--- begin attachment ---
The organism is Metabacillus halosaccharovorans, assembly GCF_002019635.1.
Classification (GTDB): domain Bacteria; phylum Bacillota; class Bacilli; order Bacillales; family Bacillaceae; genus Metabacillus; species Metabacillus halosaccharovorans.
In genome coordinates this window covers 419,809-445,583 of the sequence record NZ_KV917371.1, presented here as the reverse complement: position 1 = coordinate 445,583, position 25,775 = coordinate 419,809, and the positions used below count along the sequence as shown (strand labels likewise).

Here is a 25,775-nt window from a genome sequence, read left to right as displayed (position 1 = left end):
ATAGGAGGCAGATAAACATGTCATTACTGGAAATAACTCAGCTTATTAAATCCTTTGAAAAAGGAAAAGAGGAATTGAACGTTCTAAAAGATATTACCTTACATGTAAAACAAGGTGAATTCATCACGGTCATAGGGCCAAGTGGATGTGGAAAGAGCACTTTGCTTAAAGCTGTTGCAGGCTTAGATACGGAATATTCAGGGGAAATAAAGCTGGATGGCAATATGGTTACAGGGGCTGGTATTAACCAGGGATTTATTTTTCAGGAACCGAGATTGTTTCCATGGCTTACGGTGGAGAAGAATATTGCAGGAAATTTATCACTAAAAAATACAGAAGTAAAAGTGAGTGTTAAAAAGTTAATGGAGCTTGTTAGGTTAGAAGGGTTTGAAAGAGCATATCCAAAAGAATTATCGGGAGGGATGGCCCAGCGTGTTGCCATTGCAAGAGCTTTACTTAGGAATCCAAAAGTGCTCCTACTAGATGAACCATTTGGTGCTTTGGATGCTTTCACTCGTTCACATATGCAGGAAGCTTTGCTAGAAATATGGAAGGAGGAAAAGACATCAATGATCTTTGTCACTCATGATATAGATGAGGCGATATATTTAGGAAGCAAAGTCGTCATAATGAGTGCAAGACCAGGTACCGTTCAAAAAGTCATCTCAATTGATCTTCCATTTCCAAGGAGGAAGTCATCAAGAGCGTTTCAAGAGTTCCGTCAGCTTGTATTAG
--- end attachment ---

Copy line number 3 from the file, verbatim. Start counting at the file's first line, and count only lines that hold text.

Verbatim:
In genome coordinates this window covers 419,809-445,583 of the sequence record NZ_KV917371.1, presented here as the reverse complement: position 1 = coordinate 445,583, position 25,775 = coordinate 419,809, and the positions used below count along the sequence as shown (strand labels likewise).